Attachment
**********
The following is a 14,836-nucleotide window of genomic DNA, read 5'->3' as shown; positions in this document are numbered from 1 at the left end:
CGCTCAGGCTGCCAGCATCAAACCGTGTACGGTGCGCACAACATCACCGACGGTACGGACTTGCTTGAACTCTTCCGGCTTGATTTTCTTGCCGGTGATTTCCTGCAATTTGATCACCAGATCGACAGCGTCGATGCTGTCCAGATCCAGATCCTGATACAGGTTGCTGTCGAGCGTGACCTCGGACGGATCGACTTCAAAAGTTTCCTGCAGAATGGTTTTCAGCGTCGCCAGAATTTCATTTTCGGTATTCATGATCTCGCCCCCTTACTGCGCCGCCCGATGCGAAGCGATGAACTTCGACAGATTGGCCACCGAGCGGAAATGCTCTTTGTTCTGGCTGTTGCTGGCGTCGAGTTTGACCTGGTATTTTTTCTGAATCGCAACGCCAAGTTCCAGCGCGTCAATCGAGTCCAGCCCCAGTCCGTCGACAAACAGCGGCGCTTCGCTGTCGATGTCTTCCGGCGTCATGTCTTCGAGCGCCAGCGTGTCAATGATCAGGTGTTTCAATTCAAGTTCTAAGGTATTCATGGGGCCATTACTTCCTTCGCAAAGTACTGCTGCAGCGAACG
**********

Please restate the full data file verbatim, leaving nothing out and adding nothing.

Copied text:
The following is a 14,836-nucleotide window of genomic DNA, read 5'->3' as shown; positions in this document are numbered from 1 at the left end:
CGCTCAGGCTGCCAGCATCAAACCGTGTACGGTGCGCACAACATCACCGACGGTACGGACTTGCTTGAACTCTTCCGGCTTGATTTTCTTGCCGGTGATTTCCTGCAATTTGATCACCAGATCGACAGCGTCGATGCTGTCCAGATCCAGATCCTGATACAGGTTGCTGTCGAGCGTGACCTCGGACGGATCGACTTCAAAAGTTTCCTGCAGAATGGTTTTCAGCGTCGCCAGAATTTCATTTTCGGTATTCATGATCTCGCCCCCTTACTGCGCCGCCCGATGCGAAGCGATGAACTTCGACAGATTGGCCACCGAGCGGAAATGCTCTTTGTTCTGGCTGTTGCTGGCGTCGAGTTTGACCTGGTATTTTTTCTGAATCGCAACGCCAAGTTCCAGCGCGTCAATCGAGTCCAGCCCCAGTCCGTCGACAAACAGCGGCGCTTCGCTGTCGATGTCTTCCGGCGTCATGTCTTCGAGCGCCAGCGTGTCAATGATCAGGTGTTTCAATTCAAGTTCTAAGGTATTCATGGGGCCATTACTTCCTTCGCAAAGTACTGCTGCAGCGAACG